The Boston Area Research Initiative and the Boston Indicators are proud to announce the recipients of research seed grants for the Fall 2017 semester. We are pleased to note that the recipients hail from three Boston area universities and their work features distinct methodologies, from evaluating mapping as a decision making support system to using ethnographic methods to construct a “good neighbor policy.”
Understanding How City-Level Processes Shape Economic and Social Mobility Outcomes
Alexis Mann, PhD candidate at Brandeis in the joint Social Policy and Sociology program, is working with the City of Boston to understand how researchers and policymakers can best understand social mobility at a local level. She will be examining the literature and methods used to study this subject in order to advance a clearer understanding of the processes around social mobility, and to propose the structure of an Economic Mobility Dataset that could serve such efforts moving forward. She will also generate questionnaire items pertaining to social mobility for the soon-to-be-implemented BEACON survey. In sum, Ms. Mann’s project will lay the groundwork for valuable resources for the study of social mobility in Boston.
Managing Methadone Mile: Good Neighbor Policy in Boston’s Epicenter for Homeless and Addiction Services
Adam Pittman, a PhD candidate in the Department of Sociology at UMass Boston, is working in partnership with the Worcester Square Neighborhood Association and South End Working Group on Homelessness and Addiction to implement a Good Neighbor policy that aims to build alliances among residents and service providers to curb crime and disorder stemming from “Methadone Mile.” Through interviews and observation, Pittman will consider how crime, disorder, and stakeholder conflict weakens a neighborhood’s crime-controlling efforts, particularly in the case of Worcester Square in the South End neighborhood of Boston.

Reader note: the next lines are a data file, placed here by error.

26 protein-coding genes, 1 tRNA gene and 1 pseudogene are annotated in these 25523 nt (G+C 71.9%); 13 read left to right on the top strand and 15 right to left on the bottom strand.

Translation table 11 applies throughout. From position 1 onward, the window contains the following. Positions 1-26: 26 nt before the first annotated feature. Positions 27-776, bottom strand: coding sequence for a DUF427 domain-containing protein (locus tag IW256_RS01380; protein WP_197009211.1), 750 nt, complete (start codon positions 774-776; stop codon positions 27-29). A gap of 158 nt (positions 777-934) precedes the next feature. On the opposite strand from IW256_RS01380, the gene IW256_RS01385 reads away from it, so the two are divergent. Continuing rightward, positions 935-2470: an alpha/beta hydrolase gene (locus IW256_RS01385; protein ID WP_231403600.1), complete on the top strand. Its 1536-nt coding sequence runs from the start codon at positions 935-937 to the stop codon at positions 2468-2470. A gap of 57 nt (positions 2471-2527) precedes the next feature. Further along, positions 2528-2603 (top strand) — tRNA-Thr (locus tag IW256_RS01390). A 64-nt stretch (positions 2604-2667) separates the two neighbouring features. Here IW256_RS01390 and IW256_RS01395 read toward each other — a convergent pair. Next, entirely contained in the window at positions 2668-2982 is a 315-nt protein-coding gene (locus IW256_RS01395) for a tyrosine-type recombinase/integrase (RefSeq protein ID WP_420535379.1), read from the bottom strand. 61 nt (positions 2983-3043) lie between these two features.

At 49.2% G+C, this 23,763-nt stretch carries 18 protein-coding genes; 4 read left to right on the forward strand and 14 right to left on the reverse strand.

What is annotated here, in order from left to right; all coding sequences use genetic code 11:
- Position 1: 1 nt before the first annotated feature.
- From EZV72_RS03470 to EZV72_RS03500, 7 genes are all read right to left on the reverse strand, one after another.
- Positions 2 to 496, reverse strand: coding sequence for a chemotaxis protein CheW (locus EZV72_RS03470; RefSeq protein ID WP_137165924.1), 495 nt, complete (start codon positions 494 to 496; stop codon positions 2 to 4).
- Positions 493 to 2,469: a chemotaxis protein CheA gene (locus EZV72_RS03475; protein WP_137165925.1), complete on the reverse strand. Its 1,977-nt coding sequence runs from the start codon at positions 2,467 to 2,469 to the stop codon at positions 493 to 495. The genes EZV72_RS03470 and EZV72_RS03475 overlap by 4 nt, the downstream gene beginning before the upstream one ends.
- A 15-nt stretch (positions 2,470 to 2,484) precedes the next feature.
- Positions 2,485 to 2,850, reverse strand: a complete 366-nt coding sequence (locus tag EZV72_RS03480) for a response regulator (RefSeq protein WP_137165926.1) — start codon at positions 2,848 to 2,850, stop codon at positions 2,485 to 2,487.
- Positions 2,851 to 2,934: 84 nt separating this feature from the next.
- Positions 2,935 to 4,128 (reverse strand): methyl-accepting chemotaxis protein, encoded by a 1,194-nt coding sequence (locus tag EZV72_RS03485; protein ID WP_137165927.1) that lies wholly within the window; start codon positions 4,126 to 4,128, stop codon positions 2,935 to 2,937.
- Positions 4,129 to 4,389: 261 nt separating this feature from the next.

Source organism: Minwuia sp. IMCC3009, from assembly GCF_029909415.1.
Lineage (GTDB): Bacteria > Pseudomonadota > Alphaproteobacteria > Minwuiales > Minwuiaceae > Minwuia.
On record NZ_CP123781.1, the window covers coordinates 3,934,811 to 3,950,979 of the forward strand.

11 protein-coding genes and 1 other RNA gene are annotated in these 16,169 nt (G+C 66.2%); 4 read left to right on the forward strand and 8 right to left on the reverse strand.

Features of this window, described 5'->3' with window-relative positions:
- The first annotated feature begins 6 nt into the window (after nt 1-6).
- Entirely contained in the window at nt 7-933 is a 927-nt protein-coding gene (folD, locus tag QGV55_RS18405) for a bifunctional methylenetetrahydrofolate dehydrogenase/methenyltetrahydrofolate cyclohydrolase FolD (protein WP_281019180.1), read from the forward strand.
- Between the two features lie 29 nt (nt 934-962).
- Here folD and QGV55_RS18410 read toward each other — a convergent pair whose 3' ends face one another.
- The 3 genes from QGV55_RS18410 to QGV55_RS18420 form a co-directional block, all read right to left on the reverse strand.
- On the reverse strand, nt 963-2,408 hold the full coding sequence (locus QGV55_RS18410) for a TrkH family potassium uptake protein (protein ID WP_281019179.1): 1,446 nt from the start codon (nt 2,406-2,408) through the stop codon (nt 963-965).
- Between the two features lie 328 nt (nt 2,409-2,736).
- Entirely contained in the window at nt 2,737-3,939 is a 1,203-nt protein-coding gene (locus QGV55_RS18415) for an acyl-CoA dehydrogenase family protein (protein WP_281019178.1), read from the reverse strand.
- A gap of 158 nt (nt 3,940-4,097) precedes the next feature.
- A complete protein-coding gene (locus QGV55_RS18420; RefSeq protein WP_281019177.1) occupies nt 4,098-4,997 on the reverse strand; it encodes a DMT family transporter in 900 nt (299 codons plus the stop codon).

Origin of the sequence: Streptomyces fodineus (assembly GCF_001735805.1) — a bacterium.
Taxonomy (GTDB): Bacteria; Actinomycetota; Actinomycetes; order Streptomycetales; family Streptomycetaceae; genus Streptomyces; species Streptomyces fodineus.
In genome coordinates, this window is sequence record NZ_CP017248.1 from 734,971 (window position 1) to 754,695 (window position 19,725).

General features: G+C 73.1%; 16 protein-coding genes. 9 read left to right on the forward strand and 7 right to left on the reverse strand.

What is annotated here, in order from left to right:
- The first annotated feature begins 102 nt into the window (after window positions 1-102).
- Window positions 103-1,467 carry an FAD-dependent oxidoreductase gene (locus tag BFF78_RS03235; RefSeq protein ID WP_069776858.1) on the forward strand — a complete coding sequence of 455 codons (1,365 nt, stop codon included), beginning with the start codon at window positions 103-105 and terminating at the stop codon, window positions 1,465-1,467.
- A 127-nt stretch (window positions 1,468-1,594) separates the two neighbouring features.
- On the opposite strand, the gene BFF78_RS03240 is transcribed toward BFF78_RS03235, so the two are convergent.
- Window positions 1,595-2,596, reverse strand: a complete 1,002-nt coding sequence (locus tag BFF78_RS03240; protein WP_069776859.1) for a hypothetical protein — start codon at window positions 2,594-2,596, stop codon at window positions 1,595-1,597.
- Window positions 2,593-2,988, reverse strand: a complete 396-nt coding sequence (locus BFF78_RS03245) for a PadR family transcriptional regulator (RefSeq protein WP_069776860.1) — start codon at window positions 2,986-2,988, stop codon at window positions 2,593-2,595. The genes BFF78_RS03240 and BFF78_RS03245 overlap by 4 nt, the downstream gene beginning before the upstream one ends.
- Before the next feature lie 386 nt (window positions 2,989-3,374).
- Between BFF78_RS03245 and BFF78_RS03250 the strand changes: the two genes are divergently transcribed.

Mapping under Uncertainty: Spatial Politics, Urban Development, and the Future of Coastal Flood Risk
Mike Wilson, PhD candidate in Urban Planning from MIT, seeks to create tools that can guide local development in flood risk areas, and evaluate mapping as a potential decision support system to help planners manage the systemic risks of building code, land use zoning, and infrastructure investment. Wilson will analyze a novel survey dataset from the Boston Planning and Development Agency’s (BPDA) Article 37 Climate Change Preparedness Resiliency Checklist to understand developer characteristics, site-specific conditions, and the state of scientific knowledge for recent large-scale new construction projects.